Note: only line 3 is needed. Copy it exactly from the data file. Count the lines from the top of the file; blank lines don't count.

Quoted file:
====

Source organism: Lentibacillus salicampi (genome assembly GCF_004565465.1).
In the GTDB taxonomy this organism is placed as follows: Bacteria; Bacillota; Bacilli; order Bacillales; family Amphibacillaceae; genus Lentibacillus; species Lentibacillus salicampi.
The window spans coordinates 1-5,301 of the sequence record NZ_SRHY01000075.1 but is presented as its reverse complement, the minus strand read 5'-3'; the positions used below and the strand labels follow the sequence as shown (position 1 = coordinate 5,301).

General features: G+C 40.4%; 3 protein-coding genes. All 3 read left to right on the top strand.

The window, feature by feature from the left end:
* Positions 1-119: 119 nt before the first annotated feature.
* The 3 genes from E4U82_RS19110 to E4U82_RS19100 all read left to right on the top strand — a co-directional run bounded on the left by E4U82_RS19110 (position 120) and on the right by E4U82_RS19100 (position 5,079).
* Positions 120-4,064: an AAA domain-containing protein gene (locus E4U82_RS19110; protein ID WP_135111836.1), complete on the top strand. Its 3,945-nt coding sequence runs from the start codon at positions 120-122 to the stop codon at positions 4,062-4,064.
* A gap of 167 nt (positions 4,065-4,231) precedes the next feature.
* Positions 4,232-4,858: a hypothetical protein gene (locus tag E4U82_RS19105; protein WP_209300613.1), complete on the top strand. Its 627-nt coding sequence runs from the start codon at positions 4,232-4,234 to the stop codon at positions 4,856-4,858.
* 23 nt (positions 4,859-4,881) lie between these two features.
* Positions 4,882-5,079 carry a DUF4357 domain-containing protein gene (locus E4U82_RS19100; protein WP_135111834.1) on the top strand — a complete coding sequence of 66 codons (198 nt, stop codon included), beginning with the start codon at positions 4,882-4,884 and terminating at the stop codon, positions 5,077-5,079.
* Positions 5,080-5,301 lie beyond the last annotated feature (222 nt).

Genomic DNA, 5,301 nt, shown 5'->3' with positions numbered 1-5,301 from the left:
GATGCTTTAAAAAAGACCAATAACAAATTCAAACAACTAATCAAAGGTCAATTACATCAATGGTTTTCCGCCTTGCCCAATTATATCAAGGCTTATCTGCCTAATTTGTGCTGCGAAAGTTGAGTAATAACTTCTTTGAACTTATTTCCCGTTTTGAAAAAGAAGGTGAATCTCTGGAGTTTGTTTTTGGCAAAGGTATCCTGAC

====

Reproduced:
The window spans coordinates 1-5,301 of the sequence record NZ_SRHY01000075.1 but is presented as its reverse complement, the minus strand read 5'-3'; the positions used below and the strand labels follow the sequence as shown (position 1 = coordinate 5,301).